How to Protect Yourself Against Cybercrime and Scammers
Cybercrime is an ongoing threat in our digital world, and it continues to evolve with new threats all the time. The FBI reported that $6.9 billion was lost through internet crimes in 2021, with 847,376 separate complaints, a 7% increase from 2020.
Scammers will pretend to be other people or reputable organizations, sometimes in very convincing ways. It is a good idea to know how to recognize cybercrime to protect yourself and your personal information. Here is what you should know about the major types of scams.
Person-to-person scams are online versions of scams that have existed for a long time, all with the same goal of trying to get money or information from innocent people. Examples of these can include suspicious emails from people claiming to be royalty from another country, phone calls trying to convince you a loved one is in jail, or fake companies trying to extort money from you. These types of scams can be extremely dangerous, because our immediate human instinct is to want to help, especially if it seems someone we are close with is involved or in danger. However, trying to get your money back will be extremely difficult if you willingly transfer it over, as scammers are quick to convert the funds to other forms that are untraceable like gift cards.
Phishing scams consist of an email that targets consumers in an attempt to make them provide their personal information in response. This allows the scammer to gain access to bank accounts, social media profiles, etc. The reason phishing scams are so dangerous is because they impersonate well-known and trusted sources for many people, such as internet service providers, banks, mortgage companies, healthcare providers, and more, making the decision to send information more convincing.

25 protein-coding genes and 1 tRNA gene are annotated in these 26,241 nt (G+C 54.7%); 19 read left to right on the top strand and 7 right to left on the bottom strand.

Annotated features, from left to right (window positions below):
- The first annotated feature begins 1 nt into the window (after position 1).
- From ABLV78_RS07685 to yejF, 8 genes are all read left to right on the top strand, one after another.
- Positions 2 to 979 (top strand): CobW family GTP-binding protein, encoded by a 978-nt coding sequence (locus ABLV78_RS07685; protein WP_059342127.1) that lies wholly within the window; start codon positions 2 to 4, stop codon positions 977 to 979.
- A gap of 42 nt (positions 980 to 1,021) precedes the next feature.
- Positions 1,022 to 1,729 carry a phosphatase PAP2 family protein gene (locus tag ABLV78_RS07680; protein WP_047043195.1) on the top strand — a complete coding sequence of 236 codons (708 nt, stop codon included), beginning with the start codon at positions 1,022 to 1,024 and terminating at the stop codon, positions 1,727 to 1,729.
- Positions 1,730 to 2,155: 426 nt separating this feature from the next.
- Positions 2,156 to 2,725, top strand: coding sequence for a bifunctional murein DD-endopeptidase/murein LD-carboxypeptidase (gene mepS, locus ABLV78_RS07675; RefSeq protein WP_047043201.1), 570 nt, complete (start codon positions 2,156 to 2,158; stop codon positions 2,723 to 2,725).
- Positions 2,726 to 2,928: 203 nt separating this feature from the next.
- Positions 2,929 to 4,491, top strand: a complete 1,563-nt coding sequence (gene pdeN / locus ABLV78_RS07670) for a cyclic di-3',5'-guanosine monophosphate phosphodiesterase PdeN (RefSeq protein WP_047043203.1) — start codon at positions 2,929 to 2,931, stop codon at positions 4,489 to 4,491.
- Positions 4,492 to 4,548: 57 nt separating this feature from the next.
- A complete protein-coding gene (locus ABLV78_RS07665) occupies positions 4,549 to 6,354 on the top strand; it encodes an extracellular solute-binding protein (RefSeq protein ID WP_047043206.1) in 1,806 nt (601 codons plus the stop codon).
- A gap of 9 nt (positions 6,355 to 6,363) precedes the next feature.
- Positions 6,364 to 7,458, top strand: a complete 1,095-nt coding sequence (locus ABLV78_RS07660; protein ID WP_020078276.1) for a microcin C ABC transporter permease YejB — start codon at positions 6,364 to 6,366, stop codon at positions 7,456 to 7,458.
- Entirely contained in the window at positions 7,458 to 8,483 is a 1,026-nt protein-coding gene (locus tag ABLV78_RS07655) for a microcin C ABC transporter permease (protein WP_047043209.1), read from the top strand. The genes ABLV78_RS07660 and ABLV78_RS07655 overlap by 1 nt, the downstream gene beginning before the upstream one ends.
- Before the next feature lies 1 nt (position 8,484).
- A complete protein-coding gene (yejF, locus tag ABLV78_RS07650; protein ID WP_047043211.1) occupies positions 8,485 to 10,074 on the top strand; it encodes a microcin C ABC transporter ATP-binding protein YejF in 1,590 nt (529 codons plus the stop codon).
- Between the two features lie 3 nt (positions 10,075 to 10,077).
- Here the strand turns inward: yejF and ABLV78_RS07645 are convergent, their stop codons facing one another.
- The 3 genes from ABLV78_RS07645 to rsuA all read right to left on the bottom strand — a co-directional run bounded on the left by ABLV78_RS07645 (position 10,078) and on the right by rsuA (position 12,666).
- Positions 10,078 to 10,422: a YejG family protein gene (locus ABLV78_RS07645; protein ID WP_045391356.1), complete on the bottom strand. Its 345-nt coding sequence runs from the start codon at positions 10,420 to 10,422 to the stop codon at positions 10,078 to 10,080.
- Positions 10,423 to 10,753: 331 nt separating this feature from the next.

Phishing scams can be identified in a few key ways. Oftentimes, even though the email may look like it is coming from a genuine source, there may be obvious spelling mistakes in the body of the email. Additionally, the request in the email will sound odd or suspicious, for example, “There has been a mysterious charge on your account. Please provide your social security number and account number for our team to investigate.” If you are ever in doubt about whether you are being phished, ask yourself, “Why would this organization or person need my information?” Banks, mortgage companies, and other organizations will already have all the relevant information they need from you, so asking for these details through email is often a big red flag. Luckily, major email services like Gmail and Outlook are designed to warn users against potential phishing scams with pop-up messages appearing when the email is opened.
What To Do When You Think You Are Being Scammed
Here are some things to think about or ask yourself when faced with one of these potential scams:
How To Protect Yourself From Scams
Here are some things to consider and watch out for to help avoid phishing scams:
If you are concerned about a charge on your account or a bill payment, call your bank directly using the phone number provided at the time of account opening or from the contact information on the bank’s website. Explain the situation to them and they will be able to help you determine the best steps to move forward.
If you feel like you have been a victim of a scam or phishing attack, your bank is your best resource and your first line of defense, and you should call them immediately.
How Banks Can Help Protect You
Banks care about their customers and take cybersecurity very seriously. Every bank has extensive measures set up to ensure customer safety. Tools like:
At Katahdin Trust, we will NEVER call, text, or send emails asking you to provide sensitive banking information. Do not respond to any emails, texts or phone calls requesting identifying personal information like your social security number, bank account information, one-time passcode, or credit card numbers unless you initiated the call.
Learn more about the cybersecurity features we offer and see how we can help you control and stay on top of your financial security. You can also check out our Online Banking Security and Safety Tips. And, of course, if you have any questions about your account security, we’re always happy to help. We are only a call away, at 1-855-331-3221.
Katahdin Trust Company. Community Banking at its Best! Since 1918. Member FDIC.